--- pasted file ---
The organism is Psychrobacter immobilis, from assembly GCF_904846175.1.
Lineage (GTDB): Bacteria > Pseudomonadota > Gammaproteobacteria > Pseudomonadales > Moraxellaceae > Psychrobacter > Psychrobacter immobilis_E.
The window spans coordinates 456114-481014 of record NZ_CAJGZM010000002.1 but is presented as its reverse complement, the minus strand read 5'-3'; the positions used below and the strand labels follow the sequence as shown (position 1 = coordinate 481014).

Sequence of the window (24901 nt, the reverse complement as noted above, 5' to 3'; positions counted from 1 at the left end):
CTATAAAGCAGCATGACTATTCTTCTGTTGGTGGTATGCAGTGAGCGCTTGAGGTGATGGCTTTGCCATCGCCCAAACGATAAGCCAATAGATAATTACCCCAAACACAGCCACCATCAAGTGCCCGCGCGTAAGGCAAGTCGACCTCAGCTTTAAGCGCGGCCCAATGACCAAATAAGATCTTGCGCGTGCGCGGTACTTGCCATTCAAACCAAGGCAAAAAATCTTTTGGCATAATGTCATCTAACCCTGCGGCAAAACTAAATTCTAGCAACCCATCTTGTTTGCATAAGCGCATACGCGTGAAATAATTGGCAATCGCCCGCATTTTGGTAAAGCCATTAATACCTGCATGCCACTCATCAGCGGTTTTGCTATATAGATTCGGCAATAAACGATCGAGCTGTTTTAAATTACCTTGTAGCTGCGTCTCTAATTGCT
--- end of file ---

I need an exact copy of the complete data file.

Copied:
The organism is Psychrobacter immobilis, from assembly GCF_904846175.1.
Lineage (GTDB): Bacteria > Pseudomonadota > Gammaproteobacteria > Pseudomonadales > Moraxellaceae > Psychrobacter > Psychrobacter immobilis_E.
The window spans coordinates 456114-481014 of record NZ_CAJGZM010000002.1 but is presented as its reverse complement, the minus strand read 5'-3'; the positions used below and the strand labels follow the sequence as shown (position 1 = coordinate 481014).

Sequence of the window (24901 nt, the reverse complement as noted above, 5' to 3'; positions counted from 1 at the left end):
CTATAAAGCAGCATGACTATTCTTCTGTTGGTGGTATGCAGTGAGCGCTTGAGGTGATGGCTTTGCCATCGCCCAAACGATAAGCCAATAGATAATTACCCCAAACACAGCCACCATCAAGTGCCCGCGCGTAAGGCAAGTCGACCTCAGCTTTAAGCGCGGCCCAATGACCAAATAAGATCTTGCGCGTGCGCGGTACTTGCCATTCAAACCAAGGCAAAAAATCTTTTGGCATAATGTCATCTAACCCTGCGGCAAAACTAAATTCTAGCAACCCATCTTGTTTGCATAAGCGCATACGCGTGAAATAATTGGCAATCGCCCGCATTTTGGTAAAGCCATTAATACCTGCATGCCACTCATCAGCGGTTTTGCTATATAGATTCGGCAATAAACGATCGAGCTGTTTTAAATTACCTTGTAGCTGCGTCTCTAATTGCT